15. 15. THE RAMUS • The backward extension of the mandible to form the ramus is produced by a spread of ossification from the body, behind and above the mandilular foremen,  The ramus and its processes are mapped by extension of fibrocechular condensation.  The formation of bone in this tissue occurs rapidly so that the coronoid and condylar processes are to a large extent ossified by the 10th week.
  16. 16. THE FATE OF MECHEL’S CARTILAGE • During the later fetal period nodules of cartilage are seen in the fibrous tissue of the sympysis; (remnants of the ventral end of Mechel’s cartilage)  The rest of Meckel’s cartilage disappears completely except for apart of its fibrous covering which persists as; • Spheno mandibular and spheno – malleolar ligaments • The most dorsal part of the cartilage ossifies to form the incus and the malleus.
  17. 17. THE MANDIBLE AT BIRTH  Though perfectly recognizable, it differs in several respects from the adult bones. The chief differences are; • The wide angle, and small size of the ramus compared with the body. • The chin is usually poorly developed, much of its growth takes place after puberty.
  18. 18. DEVELOPMENT OF THE TEMPORAMANDIBULAR JOINT  The constituent features of the temporamandibular joint include; • Articular surface of the mandibular condyle • Articular surface of the temporal bone • Articular disc • Joint capsule • Joint cavities • Articular ligaments
  19. 19. Temporarmandibular joint • • • Formation of the temporarmandibular joint is first indicated by the growth of tissue condensation of the developing mandible. Which everywhere precedes ossification, towards a corresponding condensation in the temporal region (12th week in utero). The mandibular condensation maps out the shape of the condyle.  A strip of dense tissue above the upper surface of the condyle appears.  It is then connected to the lateral pterygoid muscle and the strip of tissue becomes the articular disc.  Formation of joint cavities occurs as the condyle becomes approximated to temporal element of the joint.  Joint cavity development is virtually complete between the 17th and 18th week.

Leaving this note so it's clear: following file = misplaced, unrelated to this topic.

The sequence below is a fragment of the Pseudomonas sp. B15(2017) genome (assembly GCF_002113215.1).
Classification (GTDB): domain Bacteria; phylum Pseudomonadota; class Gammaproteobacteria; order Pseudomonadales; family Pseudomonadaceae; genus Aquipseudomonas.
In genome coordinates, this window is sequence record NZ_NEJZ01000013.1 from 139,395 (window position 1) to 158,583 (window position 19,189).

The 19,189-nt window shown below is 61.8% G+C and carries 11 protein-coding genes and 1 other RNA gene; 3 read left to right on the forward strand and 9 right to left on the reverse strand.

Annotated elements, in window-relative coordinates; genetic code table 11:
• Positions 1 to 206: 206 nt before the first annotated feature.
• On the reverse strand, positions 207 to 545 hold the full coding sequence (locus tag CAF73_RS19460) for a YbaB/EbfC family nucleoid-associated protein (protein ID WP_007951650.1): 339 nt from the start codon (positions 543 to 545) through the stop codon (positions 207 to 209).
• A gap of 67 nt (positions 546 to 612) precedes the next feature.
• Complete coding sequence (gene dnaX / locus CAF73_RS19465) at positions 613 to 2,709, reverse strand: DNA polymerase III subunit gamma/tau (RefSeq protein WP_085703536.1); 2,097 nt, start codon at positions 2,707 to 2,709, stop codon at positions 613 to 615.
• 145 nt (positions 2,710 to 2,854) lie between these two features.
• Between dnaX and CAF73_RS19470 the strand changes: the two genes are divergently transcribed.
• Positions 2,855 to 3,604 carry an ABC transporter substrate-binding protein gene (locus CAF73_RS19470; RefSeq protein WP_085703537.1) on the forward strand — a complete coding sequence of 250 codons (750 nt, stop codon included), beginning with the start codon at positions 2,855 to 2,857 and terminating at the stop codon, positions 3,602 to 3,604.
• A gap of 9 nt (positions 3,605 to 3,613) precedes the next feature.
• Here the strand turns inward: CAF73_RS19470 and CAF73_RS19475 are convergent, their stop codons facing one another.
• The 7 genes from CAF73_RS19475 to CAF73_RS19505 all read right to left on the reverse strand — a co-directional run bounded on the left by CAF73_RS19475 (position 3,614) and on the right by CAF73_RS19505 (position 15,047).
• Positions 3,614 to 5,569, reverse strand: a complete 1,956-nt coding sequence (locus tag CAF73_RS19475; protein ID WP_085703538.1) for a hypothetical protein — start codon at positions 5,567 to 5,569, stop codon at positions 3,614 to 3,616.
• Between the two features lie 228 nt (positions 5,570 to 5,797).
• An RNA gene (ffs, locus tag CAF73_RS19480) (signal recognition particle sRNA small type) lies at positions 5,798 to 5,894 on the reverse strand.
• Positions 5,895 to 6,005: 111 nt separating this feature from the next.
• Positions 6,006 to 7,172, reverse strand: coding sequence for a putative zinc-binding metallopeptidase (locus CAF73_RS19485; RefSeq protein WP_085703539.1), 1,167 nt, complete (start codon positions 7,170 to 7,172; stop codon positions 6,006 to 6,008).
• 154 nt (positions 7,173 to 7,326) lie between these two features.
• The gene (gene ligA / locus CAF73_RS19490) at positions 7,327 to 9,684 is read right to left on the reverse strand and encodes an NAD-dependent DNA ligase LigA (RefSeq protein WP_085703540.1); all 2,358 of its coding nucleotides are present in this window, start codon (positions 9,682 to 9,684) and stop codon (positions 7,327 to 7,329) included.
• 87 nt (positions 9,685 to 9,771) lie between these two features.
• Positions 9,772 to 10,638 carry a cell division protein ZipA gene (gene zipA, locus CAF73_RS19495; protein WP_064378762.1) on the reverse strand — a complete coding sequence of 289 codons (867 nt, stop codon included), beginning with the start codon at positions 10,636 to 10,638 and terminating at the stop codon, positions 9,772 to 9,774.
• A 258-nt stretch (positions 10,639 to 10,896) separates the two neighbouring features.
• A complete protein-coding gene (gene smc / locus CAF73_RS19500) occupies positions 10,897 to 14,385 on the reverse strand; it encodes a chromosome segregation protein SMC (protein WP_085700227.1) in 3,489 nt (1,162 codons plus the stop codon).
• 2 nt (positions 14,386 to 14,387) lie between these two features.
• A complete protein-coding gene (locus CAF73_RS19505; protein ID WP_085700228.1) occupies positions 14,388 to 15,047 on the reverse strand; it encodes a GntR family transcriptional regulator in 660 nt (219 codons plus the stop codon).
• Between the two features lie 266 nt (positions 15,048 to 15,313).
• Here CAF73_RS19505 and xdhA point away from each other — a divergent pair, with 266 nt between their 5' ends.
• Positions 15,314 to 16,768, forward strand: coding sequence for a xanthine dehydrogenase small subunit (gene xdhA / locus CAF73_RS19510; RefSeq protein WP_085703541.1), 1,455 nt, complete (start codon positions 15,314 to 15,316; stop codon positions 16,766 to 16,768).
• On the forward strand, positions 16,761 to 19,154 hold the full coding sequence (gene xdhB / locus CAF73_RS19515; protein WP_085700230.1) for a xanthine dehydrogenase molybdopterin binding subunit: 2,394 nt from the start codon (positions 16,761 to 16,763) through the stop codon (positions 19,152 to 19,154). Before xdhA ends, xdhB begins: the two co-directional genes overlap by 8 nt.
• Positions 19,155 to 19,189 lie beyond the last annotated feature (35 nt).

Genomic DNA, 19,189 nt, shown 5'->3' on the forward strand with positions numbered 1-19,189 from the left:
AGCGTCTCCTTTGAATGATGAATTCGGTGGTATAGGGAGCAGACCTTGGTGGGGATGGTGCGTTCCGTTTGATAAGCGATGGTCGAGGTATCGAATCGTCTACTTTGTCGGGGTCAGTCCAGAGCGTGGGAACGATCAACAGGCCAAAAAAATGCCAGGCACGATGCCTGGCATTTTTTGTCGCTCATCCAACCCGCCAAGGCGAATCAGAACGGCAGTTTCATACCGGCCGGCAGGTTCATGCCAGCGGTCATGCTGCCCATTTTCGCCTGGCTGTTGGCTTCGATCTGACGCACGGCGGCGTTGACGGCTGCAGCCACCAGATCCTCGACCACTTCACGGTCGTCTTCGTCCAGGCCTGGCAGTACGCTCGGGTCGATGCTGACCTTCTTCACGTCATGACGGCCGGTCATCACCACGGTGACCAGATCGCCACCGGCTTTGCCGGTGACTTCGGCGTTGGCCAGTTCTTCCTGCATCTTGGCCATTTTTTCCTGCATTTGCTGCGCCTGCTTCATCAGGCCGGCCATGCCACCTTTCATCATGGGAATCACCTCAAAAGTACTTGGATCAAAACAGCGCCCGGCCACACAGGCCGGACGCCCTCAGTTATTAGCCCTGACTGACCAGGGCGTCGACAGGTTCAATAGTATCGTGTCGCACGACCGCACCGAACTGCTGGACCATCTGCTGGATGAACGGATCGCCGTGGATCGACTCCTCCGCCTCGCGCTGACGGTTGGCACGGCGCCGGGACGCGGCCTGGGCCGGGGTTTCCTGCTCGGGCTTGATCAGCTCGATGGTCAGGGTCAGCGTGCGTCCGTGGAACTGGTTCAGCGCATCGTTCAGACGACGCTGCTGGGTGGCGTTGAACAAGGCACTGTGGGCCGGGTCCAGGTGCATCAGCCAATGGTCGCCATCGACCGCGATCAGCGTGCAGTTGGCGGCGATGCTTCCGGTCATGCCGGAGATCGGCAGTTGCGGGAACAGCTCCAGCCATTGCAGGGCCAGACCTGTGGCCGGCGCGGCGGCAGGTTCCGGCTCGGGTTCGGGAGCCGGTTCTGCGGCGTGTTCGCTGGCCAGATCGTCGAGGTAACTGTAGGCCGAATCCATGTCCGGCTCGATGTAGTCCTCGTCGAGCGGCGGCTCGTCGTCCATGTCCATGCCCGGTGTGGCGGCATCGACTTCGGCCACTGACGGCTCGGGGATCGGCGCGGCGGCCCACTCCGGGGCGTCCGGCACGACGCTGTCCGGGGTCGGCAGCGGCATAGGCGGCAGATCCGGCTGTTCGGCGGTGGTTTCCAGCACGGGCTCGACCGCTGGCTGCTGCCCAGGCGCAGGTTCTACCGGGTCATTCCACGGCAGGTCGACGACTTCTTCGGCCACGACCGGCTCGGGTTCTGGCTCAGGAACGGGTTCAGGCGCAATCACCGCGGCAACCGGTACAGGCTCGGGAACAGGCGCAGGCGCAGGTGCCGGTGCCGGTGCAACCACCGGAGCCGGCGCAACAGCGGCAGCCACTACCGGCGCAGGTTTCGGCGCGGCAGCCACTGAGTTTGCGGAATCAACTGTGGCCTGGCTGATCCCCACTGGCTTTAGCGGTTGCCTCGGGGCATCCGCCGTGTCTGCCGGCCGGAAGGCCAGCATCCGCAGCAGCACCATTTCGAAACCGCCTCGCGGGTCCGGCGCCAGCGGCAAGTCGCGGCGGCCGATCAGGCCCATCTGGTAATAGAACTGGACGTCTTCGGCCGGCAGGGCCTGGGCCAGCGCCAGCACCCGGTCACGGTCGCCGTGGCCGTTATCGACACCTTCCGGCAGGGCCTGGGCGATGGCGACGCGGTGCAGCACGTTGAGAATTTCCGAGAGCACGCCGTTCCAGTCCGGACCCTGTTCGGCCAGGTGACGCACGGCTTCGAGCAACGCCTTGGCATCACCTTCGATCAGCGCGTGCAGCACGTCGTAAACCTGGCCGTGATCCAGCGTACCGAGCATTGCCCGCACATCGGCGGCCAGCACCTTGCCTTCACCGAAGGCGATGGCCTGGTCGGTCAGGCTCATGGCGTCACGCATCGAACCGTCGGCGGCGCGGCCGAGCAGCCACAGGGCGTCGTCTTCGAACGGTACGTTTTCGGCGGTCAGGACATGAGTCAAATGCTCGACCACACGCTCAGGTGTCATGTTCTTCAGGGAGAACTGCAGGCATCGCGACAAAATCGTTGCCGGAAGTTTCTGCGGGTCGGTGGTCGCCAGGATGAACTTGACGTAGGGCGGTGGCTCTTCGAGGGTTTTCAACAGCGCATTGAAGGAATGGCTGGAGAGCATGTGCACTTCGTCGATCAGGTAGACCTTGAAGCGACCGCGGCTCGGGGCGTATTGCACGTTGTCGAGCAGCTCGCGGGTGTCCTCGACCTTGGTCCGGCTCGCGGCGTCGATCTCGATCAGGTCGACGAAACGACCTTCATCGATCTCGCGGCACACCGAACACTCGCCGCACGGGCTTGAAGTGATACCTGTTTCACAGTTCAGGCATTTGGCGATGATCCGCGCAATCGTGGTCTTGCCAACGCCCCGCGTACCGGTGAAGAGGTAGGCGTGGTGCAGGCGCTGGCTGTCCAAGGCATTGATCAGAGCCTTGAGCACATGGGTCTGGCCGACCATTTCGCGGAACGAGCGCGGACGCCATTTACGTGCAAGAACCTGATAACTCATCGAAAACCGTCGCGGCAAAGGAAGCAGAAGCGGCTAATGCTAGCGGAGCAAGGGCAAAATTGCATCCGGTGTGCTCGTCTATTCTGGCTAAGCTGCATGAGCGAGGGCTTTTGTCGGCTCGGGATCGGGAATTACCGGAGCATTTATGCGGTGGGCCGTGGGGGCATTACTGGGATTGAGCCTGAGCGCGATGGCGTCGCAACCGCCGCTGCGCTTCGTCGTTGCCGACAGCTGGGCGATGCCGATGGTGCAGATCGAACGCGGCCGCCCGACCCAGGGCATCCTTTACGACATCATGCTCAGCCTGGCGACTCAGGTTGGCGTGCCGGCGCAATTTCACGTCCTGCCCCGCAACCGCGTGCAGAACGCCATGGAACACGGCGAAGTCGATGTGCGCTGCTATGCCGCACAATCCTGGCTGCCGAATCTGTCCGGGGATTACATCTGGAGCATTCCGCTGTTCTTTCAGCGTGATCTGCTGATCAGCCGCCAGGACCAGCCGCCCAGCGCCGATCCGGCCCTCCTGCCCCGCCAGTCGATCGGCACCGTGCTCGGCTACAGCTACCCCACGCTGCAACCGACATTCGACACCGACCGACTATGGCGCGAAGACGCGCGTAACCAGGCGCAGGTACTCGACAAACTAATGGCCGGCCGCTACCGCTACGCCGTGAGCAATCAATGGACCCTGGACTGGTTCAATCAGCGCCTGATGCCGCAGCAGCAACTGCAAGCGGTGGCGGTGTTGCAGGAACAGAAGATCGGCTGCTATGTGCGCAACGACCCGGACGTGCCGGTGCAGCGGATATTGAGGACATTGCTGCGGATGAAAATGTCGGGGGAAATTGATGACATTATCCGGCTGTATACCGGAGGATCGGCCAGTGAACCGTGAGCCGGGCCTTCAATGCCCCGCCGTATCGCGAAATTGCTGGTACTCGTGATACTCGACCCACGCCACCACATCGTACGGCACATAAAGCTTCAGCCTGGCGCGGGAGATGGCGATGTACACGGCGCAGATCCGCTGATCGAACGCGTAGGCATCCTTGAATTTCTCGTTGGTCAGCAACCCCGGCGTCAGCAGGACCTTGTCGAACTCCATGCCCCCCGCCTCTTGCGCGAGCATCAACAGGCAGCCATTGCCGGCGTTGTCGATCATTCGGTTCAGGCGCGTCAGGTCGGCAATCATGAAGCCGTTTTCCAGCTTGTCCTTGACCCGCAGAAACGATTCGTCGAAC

20. 20. CLINICAL ASPECTS  Dislocation of the temporomandibular joint • When opening the mouth, the condylar head of the mandible & articular disc move anteriorly up to the articular tubercle of the zygomatic process of the temporal bone. • During excessive opening of the mouth, the condylar head & articular disc of one or both sides goes anteriorly beyond the articular tubercle into the infratemporal fossa. • As a result, there is inability to close the mouth which remains open. • Excessive opening of the mouth can happen during yawning, laughing or even during tooth extraction.
  21. 21. CLINICAL ASPECTS • Operations of the temporomandibular joint • During operations of the TMJ, care should be taken to preserve the branches of the facial nerve which are closely related to it. • If the branches of the facial nerve are cut, facial paralysis will result.
  22. 22. CLINICAL ASPECTS • Failure of growth of the condylar cartilages • Bilateral failure of growth of the condylar cartilages leads to gross underdevelopment of the lower jaw. • Unilateral growth failure produces marked assymmetry of the lower part of the face.
  23. 23. DEVELOPMENT OF THE MAXILLA • Each maxilla consists of; i) A body ii) A zygomatic process iii) A frontal process iv) An alveolar process v) Palatine process